YouTube: HTML5 Video Is No Match for Flash (Yet)

YouTube: HTML5 Video Is No Match for Flash (Yet) http://bit.ly/d48tWW

Although YouTube has been encoding to H.264 since early 2007, most distribution is via their Flash player, although they do have an HTML5 player as well. The advantages of Flash for YouTube at the moment are:

  • Live Streaming (although almost nothing on YouTube is live streaming in that sense – it’s all progressive download). What Google means is control over buffering and dynamic quality of the files it serves up.
  • Content protection for the “Premium Content” demanded by the content owners, despite all kinds of DRM being pointless (don’t work) and annoy the legitimate user.
  • Encapsulation and Embedding. Flash is definitely easier for that and has better security.
  • Fullscreen Video. Tick. HTML5 players (mostly MP4 players) do not do Fullscreen video. Not that I use it often, but it’s an important feature to have.
  • Access to Camera and Microphone for interactive experiences, something not yet possible in HTML5

On the other hand, Hulu Plus kicks Hulu’s dependence on Flash for it’s iPad/iPhone application. (In fairness, you can do pretty much all of the above when you move from plug-in or native browser support to a custom application.)

2 thoughts on “YouTube: HTML5 Video Is No Match for Flash (Yet)”

  1. Eryk Vershen gave a very interesting presentation on HTTP Streaming at WWDC10 (the session is available on iTunes U with a free Apple Developer’s account). That technique answers all the challenges in your first bullet point. Well worth looking into.

  2. Hello Phil,
    As a developer I have been trying to voice these same issues for a long time. Even to you Phil. Coming from Google, I expect you take it more seriously.

    As a developer yourself (by proxy) I would have expected you to be more in touch with this. HTML5 video by design cannot replace a number of features in Flash. (Ie Open source means never capable of DRM)

    DRM is especially important.

    I know you are a big believer in no-drm future. But as a I work in Cinema distribution technologies and am familiar with the opinions and lengths the Hollywood content owners go to. Non-DRM premium content is absolutely never going to happen.

    And why the hell should it. DRM to me, I agree is not a real deterrent for these who want it free. BUT it is a perceivable deterrent. Like at a park festival, they put up crappy orange hip high walls. Easy to jump if you really want to. But in the end it says to the consumer. You need to goto the gate and pay for this content. Thats what DRM is at the end of the day and it does work…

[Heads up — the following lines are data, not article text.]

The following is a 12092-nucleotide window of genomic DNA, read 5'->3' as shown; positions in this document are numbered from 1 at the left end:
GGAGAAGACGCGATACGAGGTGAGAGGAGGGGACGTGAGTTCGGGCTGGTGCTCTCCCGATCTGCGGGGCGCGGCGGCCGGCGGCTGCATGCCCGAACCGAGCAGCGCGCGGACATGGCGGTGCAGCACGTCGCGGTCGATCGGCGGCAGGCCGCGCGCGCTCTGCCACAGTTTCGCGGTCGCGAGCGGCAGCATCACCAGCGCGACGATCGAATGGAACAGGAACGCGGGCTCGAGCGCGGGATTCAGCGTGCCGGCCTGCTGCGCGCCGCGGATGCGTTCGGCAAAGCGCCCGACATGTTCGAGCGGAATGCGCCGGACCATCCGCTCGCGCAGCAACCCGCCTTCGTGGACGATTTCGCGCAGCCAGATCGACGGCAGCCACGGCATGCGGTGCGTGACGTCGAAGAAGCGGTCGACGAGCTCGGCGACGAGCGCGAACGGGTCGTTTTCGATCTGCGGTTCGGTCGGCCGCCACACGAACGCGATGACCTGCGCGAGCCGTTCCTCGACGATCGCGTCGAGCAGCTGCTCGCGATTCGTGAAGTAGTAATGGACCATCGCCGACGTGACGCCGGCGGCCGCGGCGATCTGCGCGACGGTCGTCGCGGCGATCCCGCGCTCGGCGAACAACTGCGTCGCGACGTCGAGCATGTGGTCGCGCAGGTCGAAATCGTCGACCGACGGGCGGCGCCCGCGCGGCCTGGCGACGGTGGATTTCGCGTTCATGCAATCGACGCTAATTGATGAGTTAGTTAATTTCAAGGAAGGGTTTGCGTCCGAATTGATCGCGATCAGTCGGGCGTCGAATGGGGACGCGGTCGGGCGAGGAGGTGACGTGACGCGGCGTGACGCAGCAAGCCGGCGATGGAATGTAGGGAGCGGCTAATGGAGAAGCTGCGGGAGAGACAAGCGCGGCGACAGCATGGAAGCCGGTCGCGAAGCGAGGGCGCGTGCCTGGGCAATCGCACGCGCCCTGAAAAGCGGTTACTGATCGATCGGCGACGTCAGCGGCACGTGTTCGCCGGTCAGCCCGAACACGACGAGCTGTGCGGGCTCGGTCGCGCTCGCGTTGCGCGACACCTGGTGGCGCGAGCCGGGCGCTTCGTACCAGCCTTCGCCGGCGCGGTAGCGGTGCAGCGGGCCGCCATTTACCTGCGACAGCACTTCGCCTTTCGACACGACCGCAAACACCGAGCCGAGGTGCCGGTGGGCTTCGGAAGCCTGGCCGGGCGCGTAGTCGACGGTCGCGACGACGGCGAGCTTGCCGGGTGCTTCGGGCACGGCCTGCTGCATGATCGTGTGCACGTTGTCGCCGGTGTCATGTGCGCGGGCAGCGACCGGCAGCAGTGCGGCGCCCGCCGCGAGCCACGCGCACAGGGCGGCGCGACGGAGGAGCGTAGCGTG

And we NEED it to work. Or say goodbye to Hollywood.

    Sure a $1 track that cost $1000-$50000 (depending on who made it) CAN cost $1. But a movie that cost $50,000,000 its a different ball game. You need to charge a reasonable amount ($5 probably more). And the higher cost means more convenient to simply steal. End users need to be reminded that they should pay. And if they CAN get it on any device they are likely to use but with DRM. Whats it matter.

    I like the fact that this pressure on Adobe has gotten the Flash platform to move along. But any sane technologist would know its all marketing behind Steves stance.

    Lets quickly examine that. Flash is OLD. Well C is old. Why did we not completely abandon C when C++ came out. Right tool for the right job. They are both very well used languages and have strong and weak points.

    Steve compares dropping flash to dropping the larger old style floppy for the new smaller style ahead of its time. This is like saying that GIF should have been unsupported by his operating system once the PNG spec was only announced. Its absurd. There is no reason to remove a technology from an operating system when a free plugin is available.

    Reliability, he has a point. But many Apple Apps crash. I found a repeatable bug on 4.0 in iOS today that crashed it, for example.

    The real worry here is the blind acceptance of what any sane well rounded developer would dismiss as crap. Many developers do dismiss Steve’s rant when I read their Blogs. But real developers also understand that you go where the market is. And for the time being (Until Android spreads it wings) its Apple iDevices.

    But people please. The Apple tech is great. Steve is full of shit. Lets move on.

    James

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